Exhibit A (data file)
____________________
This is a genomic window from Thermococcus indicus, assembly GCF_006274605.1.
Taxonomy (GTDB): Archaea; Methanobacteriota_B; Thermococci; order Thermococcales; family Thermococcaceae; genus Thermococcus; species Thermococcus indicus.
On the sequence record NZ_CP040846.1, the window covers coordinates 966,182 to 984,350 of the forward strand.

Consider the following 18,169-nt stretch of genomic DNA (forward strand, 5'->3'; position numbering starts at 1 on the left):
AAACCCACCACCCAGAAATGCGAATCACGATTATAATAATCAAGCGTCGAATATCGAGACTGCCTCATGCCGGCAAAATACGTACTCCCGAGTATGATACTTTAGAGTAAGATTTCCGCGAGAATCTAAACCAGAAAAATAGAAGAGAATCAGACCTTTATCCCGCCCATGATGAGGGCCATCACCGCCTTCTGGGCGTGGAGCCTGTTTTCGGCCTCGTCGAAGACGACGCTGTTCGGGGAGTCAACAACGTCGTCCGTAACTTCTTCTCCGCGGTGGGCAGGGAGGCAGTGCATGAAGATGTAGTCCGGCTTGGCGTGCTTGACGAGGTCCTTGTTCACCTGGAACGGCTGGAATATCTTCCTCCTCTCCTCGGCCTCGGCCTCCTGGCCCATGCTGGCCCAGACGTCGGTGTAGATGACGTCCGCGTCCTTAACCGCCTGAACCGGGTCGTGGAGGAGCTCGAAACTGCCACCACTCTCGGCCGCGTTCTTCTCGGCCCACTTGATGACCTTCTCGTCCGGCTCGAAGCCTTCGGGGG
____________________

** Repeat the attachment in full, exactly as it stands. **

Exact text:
This is a genomic window from Thermococcus indicus, assembly GCF_006274605.1.
Taxonomy (GTDB): Archaea; Methanobacteriota_B; Thermococci; order Thermococcales; family Thermococcaceae; genus Thermococcus; species Thermococcus indicus.
On the sequence record NZ_CP040846.1, the window covers coordinates 966,182 to 984,350 of the forward strand.

Consider the following 18,169-nt stretch of genomic DNA (forward strand, 5'->3'; position numbering starts at 1 on the left):
AAACCCACCACCCAGAAATGCGAATCACGATTATAATAATCAAGCGTCGAATATCGAGACTGCCTCATGCCGGCAAAATACGTACTCCCGAGTATGATACTTTAGAGTAAGATTTCCGCGAGAATCTAAACCAGAAAAATAGAAGAGAATCAGACCTTTATCCCGCCCATGATGAGGGCCATCACCGCCTTCTGGGCGTGGAGCCTGTTTTCGGCCTCGTCGAAGACGACGCTGTTCGGGGAGTCAACAACGTCGTCCGTAACTTCTTCTCCGCGGTGGGCAGGGAGGCAGTGCATGAAGATGTAGTCCGGCTTGGCGTGCTTGACGAGGTCCTTGTTCACCTGGAACGGCTGGAATATCTTCCTCCTCTCCTCGGCCTCGGCCTCCTGGCCCATGCTGGCCCAGACGTCGGTGTAGATGACGTCCGCGTCCTTAACCGCCTGAACCGGGTCGTGGAGGAGCTCGAAACTGCCACCACTCTCGGCCGCGTTCTTCTCGGCCCACTTGATGACCTTCTCGTCCGGCTCGAAGCCTTCGGGGG